“I think the way that this is often being portrayed is that Iran is being portrayed as the aggressor, whereas what Iran sees [itself] as having to do is retaliate and show the capability to strike back, because otherwise it fears things will get worse. If the US and the UK can … beat down Iraq and nothing happens, then they will move on to the next thing on their list, whether that be bombing specific targets or whatever the next thing will be,” Majidi said.

    “But yes, conflict for - I mean, someone like Bolton has not even been shy or diplomatic about hiding his intentions of wanting a conflict, and there are widely reported media accounts of how he told, the last time around under [US President George W. Bush], he told the Israelis that ‘You guys should a strike on Iran and it’ll force the hand of the US administration.’ This is why he was with the Bush administration.”

    Majidi noted that “quite often, in the coming hours and days” after Western media breaks a story, “things turn out to be quite different from how they were originally reported.” He noted that the IRGC’s flat denial of any encounter with any foreign ship in the last 24 hours makes the British account all the more suspicious.

    “Patrols by the IRGC’s Navy vessels have been underway in the Persian Gulf based on current procedures and missions assigned to them with vigilance, precision and strength,” the Public Relations Department of the IRGC Navy’s Fifth Naval Zone said in a statement, Al-Masirah news reported.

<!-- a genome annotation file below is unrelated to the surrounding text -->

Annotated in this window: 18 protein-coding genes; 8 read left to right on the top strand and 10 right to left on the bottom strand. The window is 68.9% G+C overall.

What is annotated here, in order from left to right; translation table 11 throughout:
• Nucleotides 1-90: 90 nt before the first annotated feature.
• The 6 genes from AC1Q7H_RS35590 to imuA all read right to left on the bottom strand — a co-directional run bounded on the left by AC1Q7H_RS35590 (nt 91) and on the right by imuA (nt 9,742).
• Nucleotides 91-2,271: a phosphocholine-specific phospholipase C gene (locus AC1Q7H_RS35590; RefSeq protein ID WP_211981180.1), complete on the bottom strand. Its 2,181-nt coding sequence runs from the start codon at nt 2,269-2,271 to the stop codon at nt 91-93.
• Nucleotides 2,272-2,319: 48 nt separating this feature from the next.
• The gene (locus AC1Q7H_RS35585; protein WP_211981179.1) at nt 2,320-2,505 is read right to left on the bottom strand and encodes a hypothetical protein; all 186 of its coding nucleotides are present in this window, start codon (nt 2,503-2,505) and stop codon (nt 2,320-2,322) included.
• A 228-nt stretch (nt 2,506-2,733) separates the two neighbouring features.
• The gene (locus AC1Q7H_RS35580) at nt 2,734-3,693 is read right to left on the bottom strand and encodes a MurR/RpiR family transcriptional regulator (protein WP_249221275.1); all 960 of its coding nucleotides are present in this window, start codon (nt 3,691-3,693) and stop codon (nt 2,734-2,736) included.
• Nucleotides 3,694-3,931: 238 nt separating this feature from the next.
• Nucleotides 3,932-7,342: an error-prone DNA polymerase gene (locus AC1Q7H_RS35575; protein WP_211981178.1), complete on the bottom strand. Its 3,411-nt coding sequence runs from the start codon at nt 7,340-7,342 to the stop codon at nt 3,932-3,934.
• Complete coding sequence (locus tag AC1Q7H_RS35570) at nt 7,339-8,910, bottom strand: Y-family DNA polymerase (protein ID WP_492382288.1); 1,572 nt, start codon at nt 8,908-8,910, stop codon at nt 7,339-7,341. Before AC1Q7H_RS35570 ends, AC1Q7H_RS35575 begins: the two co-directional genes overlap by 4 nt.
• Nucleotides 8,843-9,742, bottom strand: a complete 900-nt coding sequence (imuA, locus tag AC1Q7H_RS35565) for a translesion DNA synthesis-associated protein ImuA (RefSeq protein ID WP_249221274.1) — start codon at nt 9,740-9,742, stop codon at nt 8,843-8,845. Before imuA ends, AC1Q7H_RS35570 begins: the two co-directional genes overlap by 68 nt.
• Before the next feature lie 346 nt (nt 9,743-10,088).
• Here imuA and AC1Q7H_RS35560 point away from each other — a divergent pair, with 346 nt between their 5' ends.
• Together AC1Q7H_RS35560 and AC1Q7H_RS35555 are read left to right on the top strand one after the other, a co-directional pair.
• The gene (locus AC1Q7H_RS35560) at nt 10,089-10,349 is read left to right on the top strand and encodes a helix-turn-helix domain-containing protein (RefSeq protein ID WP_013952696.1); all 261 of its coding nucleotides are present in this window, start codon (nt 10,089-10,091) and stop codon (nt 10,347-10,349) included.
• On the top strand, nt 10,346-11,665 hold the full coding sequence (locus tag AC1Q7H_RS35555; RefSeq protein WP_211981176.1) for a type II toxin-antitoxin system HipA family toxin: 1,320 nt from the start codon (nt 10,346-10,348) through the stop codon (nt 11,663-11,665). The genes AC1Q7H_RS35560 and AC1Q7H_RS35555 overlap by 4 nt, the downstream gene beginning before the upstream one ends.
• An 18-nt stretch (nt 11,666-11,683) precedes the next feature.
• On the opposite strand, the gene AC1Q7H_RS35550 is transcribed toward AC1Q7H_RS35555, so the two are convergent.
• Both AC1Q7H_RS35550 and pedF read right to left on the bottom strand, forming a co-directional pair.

“In the past 24 hours, there has been no encounter with foreign ships, including British ones,” it added.

    Iranian Foreign Minister Mohammad Javad Zarif made a similar statement, pointing out specifically, “What they have said themselves and the claims that have been made are for creating tension, and these claims have no value.”

    Majidi noted that while “different lines” do emerge within the Iranian government, it’s not to the extent portrayed in Western media, which presents Tehran as riven through with factions and competing groups that act as authorities unto themselves.

    “They haven’t been undisciplined; it hasn’t been the case where different branches of the government have been doing different things when it comes to the US or the British, and in this instance, if this were a case of different factions doing different things, taking different approaches, you would expect the Revolutionary Guard Corps to say, ‘Yes, it happened, and we did it, and the reason we did it was in retaliation for Gibraltar.’”

    “The fact that both Zarif, the foreign minister, and the Revolutionary Guard are denying that any event of significance happened, again, makes it more suspicious where this story is even coming from.”

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    Tags:
    alleged plots, hijacking, intercept, conflicting reports, Persian Gulf, tanker, Islamic Revolution Guards Corps (IRGC), Loud and Clear